Intro: Sound Driven Laser Show
1. Take apart a CD or DVD drive.
2. Remove laser focuser.
3. Glue small mirror to focuser.
4. Attach speaker wires to the focuser coils.
5. Bounce a laser beam off the mirror.
6. Pump up the volume.
The beating heart of this device is the laser focuser* out of a CD or DVD drive. When it’s doing its mundane job in a CD player, it moves up, down, left, or right to keep the laser focused on the surface of the disc. The lenses are mounted on a set of very thin flexible wires that require very little force to move. The two electromagnets are powered by a DC voltage and are attracted or repelled by two permanent magnets. For this device, we’re going to use the speaker output from a stereo to provide voltage to the drive the electromagnets. A speaker uses a coil and a magnet, so it’s the same sort of concept.
WARNING: If the impedance of the coil is too low, it could cause damage to your stereo amplifier. I’ve had this run for hours at a party with no ill effects to my equipment. I can’t guarantee the same will happen for you. I’ve measured a few of them and they ranged from 2.5 ohms to 6 ohms. Home speakers are usually 8 ohms, car speakers are usually 4 ohms. If you connect to both coils in parallel, the impedance will be cut in half.
This video shows the device in action. Since it's dark, it's hard to see the scale, but it was projected about 25' across the shop. The pattern was about 3' across for the first part, and about 10' across for the second part with higher volume.
*I don’t know if that is the correct name for that part, but that’s what I’m calling it. See Mitch Hedberg’s Appliance Naming Institute for more on that.
Step 1: Whatcha Need
An old CD or DVD drive. If you're making a burning laser from a DVD or BluRay drive, this makes good use of the rest of the parts. (From here out, I’m only going to refer to CD drives. CD and DVD drives are interchangeable for the purpose of this instructable.)
Screw drivers, soldering iron, hand tools, etc.
Step 2: Break It Down
Where to start:
On the CD drive, remove every screw you see. That will usually let the cover come off. There may still be some clips holding it on. A little prying will usually defeat them and allow access. Keep going until you can see the focuser. I would recommend leaving it in its housing and on the carriage. If you don’t, you’ll have to mount it in something.
A word of caution, the magnets are powerful, and will pick up every little metal chip or shaving, rendering it useless for our purposes. If this happens, all is not lost, you can still harvest the neodymium magnets for another project.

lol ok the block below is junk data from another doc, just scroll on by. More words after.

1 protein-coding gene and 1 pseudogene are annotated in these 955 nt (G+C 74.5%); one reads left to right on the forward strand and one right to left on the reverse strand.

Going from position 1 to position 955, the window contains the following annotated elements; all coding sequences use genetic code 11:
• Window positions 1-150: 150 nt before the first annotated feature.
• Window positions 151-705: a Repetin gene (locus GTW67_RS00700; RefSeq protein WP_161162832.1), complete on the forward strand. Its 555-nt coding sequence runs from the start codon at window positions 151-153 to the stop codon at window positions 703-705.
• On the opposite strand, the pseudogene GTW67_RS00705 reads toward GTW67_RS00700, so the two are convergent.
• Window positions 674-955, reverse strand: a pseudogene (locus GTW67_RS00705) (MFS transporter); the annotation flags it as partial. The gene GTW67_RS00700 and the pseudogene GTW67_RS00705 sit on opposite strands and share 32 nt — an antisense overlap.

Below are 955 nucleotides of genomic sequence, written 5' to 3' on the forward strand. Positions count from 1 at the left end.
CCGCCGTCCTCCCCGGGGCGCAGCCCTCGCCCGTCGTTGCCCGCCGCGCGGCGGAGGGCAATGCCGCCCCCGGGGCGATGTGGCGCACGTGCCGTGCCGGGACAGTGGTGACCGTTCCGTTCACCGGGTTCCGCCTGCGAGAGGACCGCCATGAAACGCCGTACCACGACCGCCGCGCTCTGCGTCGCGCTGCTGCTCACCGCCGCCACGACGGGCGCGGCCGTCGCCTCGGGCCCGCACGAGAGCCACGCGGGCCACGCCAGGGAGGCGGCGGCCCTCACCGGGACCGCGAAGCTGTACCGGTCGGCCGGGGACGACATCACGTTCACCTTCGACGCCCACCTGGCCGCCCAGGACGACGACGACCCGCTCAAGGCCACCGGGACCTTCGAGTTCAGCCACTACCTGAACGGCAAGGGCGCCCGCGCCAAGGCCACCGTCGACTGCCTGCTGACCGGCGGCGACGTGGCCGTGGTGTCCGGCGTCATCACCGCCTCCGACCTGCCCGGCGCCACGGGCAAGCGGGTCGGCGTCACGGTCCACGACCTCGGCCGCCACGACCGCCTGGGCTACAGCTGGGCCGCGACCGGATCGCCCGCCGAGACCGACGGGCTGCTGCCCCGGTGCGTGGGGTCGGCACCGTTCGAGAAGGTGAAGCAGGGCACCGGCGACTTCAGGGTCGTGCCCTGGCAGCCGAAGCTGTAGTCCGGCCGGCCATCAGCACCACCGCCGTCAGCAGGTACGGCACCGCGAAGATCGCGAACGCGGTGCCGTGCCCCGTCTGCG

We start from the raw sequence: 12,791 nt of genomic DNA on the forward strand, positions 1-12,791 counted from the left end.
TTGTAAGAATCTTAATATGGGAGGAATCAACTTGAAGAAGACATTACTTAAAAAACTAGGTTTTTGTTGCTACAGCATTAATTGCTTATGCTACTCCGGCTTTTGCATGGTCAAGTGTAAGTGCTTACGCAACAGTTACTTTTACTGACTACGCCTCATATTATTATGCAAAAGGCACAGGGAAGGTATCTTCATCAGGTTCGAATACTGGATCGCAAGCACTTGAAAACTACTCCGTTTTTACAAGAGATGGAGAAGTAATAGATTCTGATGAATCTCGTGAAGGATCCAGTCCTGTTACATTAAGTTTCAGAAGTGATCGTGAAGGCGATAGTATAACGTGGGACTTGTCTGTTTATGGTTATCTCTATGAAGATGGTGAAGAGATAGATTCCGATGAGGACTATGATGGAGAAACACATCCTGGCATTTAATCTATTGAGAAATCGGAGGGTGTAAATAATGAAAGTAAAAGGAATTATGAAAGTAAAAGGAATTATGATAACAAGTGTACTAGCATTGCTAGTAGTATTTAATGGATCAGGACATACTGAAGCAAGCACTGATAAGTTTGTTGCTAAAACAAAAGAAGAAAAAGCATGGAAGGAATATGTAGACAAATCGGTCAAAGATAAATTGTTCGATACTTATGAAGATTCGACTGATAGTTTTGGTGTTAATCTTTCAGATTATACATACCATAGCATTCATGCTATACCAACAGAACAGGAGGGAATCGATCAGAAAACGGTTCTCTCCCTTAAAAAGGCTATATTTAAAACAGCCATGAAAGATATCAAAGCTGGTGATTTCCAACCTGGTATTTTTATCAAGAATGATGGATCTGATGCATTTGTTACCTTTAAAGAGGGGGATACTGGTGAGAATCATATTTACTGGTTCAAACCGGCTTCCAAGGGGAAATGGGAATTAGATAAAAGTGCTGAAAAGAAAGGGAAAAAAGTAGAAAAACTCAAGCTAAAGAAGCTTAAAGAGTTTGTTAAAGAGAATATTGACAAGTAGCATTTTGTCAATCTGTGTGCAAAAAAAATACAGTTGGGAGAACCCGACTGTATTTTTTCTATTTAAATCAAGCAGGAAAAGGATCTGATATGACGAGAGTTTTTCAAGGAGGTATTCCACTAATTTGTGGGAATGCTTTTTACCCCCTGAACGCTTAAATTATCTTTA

Step 3: Electrical Connections
Next you need to locate the electrical connections. They are usually four solder points on the side of the focuser. You’ll know you have it if the lens bounces when a low DC voltage is applied. One or two batteries or an AC adapter should be enough. I wouldn’t go over 3 volts. One set of connections will make it bounce up and down, the other side to side. I used the set that makes it bounce up and down, but you could try the side to side ones as well. I doubt it would make much of a difference. I wouldn’t connect to both at the same time as it might reduce the impedance too much. Solder your wires to the two connection points. These wires will connect to the speaker connections on your stereo.
Step 4: Mirror, Mirror...
Any piece of mirror will work, but the CD player has some little mirrors built into it. They’re usually glued into place, but pop out with a little careful prying.
Glue the mirror onto the top of the focuser, being careful not to glue the focuser to itself.
Step 5: Laser Precision
The laser needs to be mounted so it shines on the mirror. I used a piece of steel with a hole bored in the center and welded that to a piece of TIG rod. If you don’t happen to have a lathe and welder laying around, you could use a hose clamp and piece of coat hanger or wire. The goal is to have a mount that is stiff enough to hold the laser in place, but can also be adjusted. I originally had a red laser that ran off a transformer, but for this one I’ve switched over to the green machine. You could also do this with multiple lasers bounced off the same mirror.
Step 6: Make It Work
Take the wires from the focuser coil and connect them to the speaker connections on your stereo. I’ve used my old school big honkin’ stereo amplifier (maybe 100w) as well as a bookshelf stereo (maybe 10 watts). Whatever you use needs to have enough wattage and enough low end to drive the coil. I tried to run it directly off the headphone jack of the computer, but it wouldn't move it enough.
Anything over 200hz or so doesn’t bounce it enough to make the pretty patterns. As you’d expect, the higher the volume, the more the mirror will move. The more it moves, the bigger the pattern. Turning up the bass will help with the movement too. I used mp3's played through a laptop. Since some mp3's don't have as much bass, you might do better with FLAC files or better yet, a real CD or LP.
I used a tone generator to run a steady 100hz tone into the speakers. It made a perfect oval that increased in size when the volume was increased. See the end of the video for a demonstration of that.